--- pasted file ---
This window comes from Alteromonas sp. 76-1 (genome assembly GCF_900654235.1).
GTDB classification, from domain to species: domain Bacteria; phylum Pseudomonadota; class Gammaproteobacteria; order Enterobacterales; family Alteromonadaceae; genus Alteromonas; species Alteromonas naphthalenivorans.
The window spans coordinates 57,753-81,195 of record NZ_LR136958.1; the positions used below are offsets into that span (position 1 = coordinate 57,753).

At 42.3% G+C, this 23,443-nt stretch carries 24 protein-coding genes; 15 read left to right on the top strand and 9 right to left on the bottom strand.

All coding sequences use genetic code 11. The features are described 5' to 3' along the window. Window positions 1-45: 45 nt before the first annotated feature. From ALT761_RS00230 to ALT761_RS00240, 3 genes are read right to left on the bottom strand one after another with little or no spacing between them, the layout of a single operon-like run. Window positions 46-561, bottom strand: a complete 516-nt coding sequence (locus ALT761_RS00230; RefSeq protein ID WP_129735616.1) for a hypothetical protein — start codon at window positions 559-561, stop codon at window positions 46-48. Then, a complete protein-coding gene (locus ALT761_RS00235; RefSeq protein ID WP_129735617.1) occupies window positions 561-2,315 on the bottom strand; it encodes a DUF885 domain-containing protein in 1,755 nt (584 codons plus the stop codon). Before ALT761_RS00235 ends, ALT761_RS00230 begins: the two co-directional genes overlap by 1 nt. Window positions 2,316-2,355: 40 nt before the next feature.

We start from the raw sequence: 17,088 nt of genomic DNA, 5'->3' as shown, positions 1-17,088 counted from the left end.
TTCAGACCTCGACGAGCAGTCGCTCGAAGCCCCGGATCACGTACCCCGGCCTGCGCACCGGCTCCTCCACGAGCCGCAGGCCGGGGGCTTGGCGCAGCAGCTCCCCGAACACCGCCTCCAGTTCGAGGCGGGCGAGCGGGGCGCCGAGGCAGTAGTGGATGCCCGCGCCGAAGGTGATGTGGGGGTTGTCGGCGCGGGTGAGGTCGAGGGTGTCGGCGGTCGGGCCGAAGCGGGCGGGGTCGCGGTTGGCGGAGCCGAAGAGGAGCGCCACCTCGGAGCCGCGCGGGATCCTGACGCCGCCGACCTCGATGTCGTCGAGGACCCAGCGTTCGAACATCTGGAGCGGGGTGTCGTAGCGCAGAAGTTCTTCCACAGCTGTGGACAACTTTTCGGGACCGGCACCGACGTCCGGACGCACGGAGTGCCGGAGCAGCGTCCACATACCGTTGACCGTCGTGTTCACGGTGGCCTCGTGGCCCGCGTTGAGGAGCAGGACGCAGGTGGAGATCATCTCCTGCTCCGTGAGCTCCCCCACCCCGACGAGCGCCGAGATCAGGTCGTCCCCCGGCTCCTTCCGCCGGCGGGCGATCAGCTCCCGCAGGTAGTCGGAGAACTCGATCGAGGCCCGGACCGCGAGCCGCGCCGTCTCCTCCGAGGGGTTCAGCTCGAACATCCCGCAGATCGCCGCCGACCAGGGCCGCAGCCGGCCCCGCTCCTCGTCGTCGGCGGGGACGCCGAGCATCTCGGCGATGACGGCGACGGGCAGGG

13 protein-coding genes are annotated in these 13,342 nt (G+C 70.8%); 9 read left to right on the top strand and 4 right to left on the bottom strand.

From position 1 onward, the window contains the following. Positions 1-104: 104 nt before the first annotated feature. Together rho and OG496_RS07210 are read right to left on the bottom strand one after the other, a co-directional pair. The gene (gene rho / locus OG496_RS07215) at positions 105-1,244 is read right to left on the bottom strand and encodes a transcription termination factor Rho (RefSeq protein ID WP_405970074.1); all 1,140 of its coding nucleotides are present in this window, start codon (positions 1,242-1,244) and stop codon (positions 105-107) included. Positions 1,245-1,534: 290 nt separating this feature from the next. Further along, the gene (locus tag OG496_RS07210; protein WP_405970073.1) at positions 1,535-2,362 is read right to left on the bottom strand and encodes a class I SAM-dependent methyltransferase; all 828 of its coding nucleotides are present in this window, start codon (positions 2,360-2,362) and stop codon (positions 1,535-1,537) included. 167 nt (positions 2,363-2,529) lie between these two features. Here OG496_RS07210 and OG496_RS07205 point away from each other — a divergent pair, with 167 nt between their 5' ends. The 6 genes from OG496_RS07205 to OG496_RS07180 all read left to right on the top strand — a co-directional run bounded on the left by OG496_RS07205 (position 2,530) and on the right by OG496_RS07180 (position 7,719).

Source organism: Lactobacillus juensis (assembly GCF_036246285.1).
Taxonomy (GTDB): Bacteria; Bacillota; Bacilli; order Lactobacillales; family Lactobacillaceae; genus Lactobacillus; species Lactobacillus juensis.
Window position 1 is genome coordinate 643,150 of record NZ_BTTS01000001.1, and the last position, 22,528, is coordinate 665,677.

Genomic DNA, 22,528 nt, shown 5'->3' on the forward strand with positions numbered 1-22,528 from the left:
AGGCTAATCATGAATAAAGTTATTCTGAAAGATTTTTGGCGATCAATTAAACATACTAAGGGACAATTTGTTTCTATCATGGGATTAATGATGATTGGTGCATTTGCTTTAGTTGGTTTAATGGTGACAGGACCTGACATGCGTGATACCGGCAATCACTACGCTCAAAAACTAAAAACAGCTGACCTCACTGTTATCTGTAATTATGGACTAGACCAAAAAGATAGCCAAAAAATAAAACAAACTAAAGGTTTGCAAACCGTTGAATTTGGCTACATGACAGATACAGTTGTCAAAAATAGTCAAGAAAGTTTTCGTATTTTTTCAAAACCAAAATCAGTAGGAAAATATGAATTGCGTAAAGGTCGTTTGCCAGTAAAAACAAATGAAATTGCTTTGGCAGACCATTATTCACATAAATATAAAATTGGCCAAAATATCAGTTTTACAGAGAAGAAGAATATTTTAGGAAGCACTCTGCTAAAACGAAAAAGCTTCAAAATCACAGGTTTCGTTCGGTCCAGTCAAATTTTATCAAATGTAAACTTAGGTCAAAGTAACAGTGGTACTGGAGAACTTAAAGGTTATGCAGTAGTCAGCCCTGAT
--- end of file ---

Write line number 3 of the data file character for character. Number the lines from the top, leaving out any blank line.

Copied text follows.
The window spans coordinates 57,753-81,195 of record NZ_LR136958.1; the positions used below are offsets into that span (position 1 = coordinate 57,753).